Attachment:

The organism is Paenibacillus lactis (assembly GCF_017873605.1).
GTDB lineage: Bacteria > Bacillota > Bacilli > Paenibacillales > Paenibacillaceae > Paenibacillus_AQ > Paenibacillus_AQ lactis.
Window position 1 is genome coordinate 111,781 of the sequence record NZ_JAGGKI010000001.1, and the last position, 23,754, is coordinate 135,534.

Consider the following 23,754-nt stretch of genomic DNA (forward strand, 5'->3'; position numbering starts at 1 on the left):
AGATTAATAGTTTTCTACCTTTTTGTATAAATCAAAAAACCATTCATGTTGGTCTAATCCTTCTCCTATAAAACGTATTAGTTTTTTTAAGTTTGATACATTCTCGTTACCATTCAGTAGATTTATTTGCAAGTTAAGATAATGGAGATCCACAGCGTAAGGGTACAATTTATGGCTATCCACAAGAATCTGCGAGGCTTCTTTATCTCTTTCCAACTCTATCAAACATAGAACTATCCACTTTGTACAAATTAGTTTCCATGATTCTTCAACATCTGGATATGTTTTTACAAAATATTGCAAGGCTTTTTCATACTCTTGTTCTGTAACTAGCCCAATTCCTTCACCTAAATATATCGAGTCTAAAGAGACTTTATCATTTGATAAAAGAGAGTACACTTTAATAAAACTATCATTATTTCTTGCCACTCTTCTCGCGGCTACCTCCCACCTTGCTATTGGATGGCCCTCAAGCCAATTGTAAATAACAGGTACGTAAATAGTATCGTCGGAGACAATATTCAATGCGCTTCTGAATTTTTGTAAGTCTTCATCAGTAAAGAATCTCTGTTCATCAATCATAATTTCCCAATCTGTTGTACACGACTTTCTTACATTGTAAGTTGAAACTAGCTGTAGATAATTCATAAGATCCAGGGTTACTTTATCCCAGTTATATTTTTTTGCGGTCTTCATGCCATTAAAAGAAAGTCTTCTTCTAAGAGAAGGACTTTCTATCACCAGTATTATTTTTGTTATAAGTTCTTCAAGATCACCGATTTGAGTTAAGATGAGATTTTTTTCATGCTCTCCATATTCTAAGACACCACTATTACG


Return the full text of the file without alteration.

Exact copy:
The organism is Paenibacillus lactis (assembly GCF_017873605.1).
GTDB lineage: Bacteria > Bacillota > Bacilli > Paenibacillales > Paenibacillaceae > Paenibacillus_AQ > Paenibacillus_AQ lactis.
Window position 1 is genome coordinate 111,781 of the sequence record NZ_JAGGKI010000001.1, and the last position, 23,754, is coordinate 135,534.

Consider the following 23,754-nt stretch of genomic DNA (forward strand, 5'->3'; position numbering starts at 1 on the left):
AGATTAATAGTTTTCTACCTTTTTGTATAAATCAAAAAACCATTCATGTTGGTCTAATCCTTCTCCTATAAAACGTATTAGTTTTTTTAAGTTTGATACATTCTCGTTACCATTCAGTAGATTTATTTGCAAGTTAAGATAATGGAGATCCACAGCGTAAGGGTACAATTTATGGCTATCCACAAGAATCTGCGAGGCTTCTTTATCTCTTTCCAACTCTATCAAACATAGAACTATCCACTTTGTACAAATTAGTTTCCATGATTCTTCAACATCTGGATATGTTTTTACAAAATATTGCAAGGCTTTTTCATACTCTTGTTCTGTAACTAGCCCAATTCCTTCACCTAAATATATCGAGTCTAAAGAGACTTTATCATTTGATAAAAGAGAGTACACTTTAATAAAACTATCATTATTTCTTGCCACTCTTCTCGCGGCTACCTCCCACCTTGCTATTGGATGGCCCTCAAGCCAATTGTAAATAACAGGTACGTAAATAGTATCGTCGGAGACAATATTCAATGCGCTTCTGAATTTTTGTAAGTCTTCATCAGTAAAGAATCTCTGTTCATCAATCATAATTTCCCAATCTGTTGTACACGACTTTCTTACATTGTAAGTTGAAACTAGCTGTAGATAATTCATAAGATCCAGGGTTACTTTATCCCAGTTATATTTTTTTGCGGTCTTCATGCCATTAAAAGAAAGTCTTCTTCTAAGAGAAGGACTTTCTATCACCAGTATTATTTTTGTTATAAGTTCTTCAAGATCACCGATTTGAGTTAAGATGAGATTTTTTTCATGCTCTCCATATTCTAAGACACCACTATTACG